[Pdx-pm] OT: Resume Formats

Keith Lofstrom keithl at kl-ic.com
Tue Mar 28 11:56:08 PST 2006

On Tue, Mar 28, 2006 at 09:28:23AM -0800, Brendan Leber wrote:
> I've come to realize that my current resume is not helping me to find a
> job.  I'm getting lots of responses but not for the kind of jobs I would
> like.  So I'm rewriting it.  I've finished updating the content but I

Here is my resume online:  http://www.kl-ic.com/resume_khl.html
It is one page, with search phrases at the top, etc., designed to
be skimmed quickly by a busy manager (the best kind).  They will
probably make their decision to read more or give up on you in the
first 15 seconds.  More info?  That is what hyperlinks are for. 

If I am targeting a specific consulting job, I take the time to
write a specific version of the resume.  For the most part, I
try to put myself in the manager's mind - what do they want? -
and suppress my own ego for a while.  This never works perfectly,
but well enough that I can often sense their needs.

Some points about resumes and job-hunting in general.  Be true
to yourself and to your future employer.   Write your resume
and present yourself not to get A job, but to get YOUR job. 
And that means a frank assessment of your goals and your value
to yourself and to others.  If you have not developed your value,
if you have glaring personality or skill defects, work on those
and find something temporary that does not prevent your growth. 
Start with the assumption that there is a great job out there
for you, where you will love the people and be loved in return. 
You owe it to these wonderful people to find them, and be
found, and develop into the person your future team needs. 

You will have a very hard time finding them, there are 6 billion
people on this planet and you will not be working with 5.999
billion of them.  Chances are, if you are copasetic with them,
your "incompetence" at finding a job matches their "incompetence"
at finding you, so you will have to put in some extra effort.
Be creative searching for them - look at academic papers ("where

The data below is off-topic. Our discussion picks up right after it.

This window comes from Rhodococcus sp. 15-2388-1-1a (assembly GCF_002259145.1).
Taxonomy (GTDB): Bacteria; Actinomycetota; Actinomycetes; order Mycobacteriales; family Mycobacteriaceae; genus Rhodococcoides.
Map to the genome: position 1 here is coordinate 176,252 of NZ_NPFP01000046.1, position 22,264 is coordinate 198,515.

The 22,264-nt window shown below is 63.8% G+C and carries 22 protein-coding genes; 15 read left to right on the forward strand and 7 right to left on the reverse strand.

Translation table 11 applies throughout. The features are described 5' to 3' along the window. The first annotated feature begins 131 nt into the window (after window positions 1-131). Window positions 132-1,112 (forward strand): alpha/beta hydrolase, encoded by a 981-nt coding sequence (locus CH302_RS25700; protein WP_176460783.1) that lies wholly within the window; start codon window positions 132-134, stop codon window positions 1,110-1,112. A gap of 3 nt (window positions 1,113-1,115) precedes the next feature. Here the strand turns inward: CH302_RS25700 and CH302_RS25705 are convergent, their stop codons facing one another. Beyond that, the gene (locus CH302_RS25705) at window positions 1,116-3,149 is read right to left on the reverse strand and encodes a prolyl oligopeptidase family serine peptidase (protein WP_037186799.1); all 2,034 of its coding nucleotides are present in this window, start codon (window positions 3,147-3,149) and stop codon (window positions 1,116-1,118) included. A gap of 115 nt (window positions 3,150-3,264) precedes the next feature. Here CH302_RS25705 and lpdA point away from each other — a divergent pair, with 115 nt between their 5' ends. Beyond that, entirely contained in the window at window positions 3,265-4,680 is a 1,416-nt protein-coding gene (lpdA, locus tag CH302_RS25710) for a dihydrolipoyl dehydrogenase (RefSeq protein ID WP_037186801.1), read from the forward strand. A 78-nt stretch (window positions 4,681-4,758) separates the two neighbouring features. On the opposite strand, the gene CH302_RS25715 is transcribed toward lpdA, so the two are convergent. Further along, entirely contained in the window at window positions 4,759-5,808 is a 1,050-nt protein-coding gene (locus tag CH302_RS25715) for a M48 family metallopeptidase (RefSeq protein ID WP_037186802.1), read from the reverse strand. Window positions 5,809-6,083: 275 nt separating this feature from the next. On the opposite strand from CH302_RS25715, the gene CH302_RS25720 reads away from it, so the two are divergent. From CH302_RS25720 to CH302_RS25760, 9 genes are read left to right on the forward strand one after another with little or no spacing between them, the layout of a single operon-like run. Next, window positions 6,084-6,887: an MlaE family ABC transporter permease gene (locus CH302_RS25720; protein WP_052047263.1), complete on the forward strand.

is THAT interesting person?"), products, etc., not just job
postings.  Talk to strangers.  Spread the network.  Listen to
your heart.

It shouldn't need to be said, but develop your reputation as an open
source contributor who finishes useful projects.  Software guys have
it easier than chip guys in this regard;  there are lots of small
contributions to make, that can be rolled out into the world for
under a thousand dollars cash outlay (chip protos cost tens of
thousands to tens of millions!).  Open source projects can be great
resume bullet points, and open source code that does something useful
makes a wonderful portfolio.

And populate http://www.hollyking.com !  A blank website does not
demonstrate competence.  A lot of my Perl friends complain about 
the demand for Java and the lack of demand for Perl.  If managers
are hiring for Java, some of that may be because Java is what they
see when they look at websites or applications they want to emulate.
If your Perl-driven website does something nifty, then it will
attract the attention of managers that want that kind of function,
and want the kind of person that can deliver it.

And if you are willing to do Java, or C sharp, or .NET/mono, put
some of that on the website, too.  Show what you are capable of.
"Years of experience" is second to "working code", at least for
the people you want to work with.

I am not saying I have mastered all the techniques above - far from
it.  But I am enough of an empiricist to see what works, and I
have been watching for decades.  It is the bitter, adversarial,
conspiracy-blinded grouches, the ones that blame their lack of
accomplishment on circumstances or the evil of others, that don't
get jobs (which includes me on bad days).  The team-compatable
producers, do.  While there are counterexamples out there, they
are relatively few. 

Good luck!


Keith Lofstrom          keithl at keithl.com         Voice (503)-520-1993
KLIC --- Keith Lofstrom Integrated Circuits --- "Your Ideas in Silicon"
Design Contracting in Bipolar and CMOS - Analog, Digital, and Scan ICs

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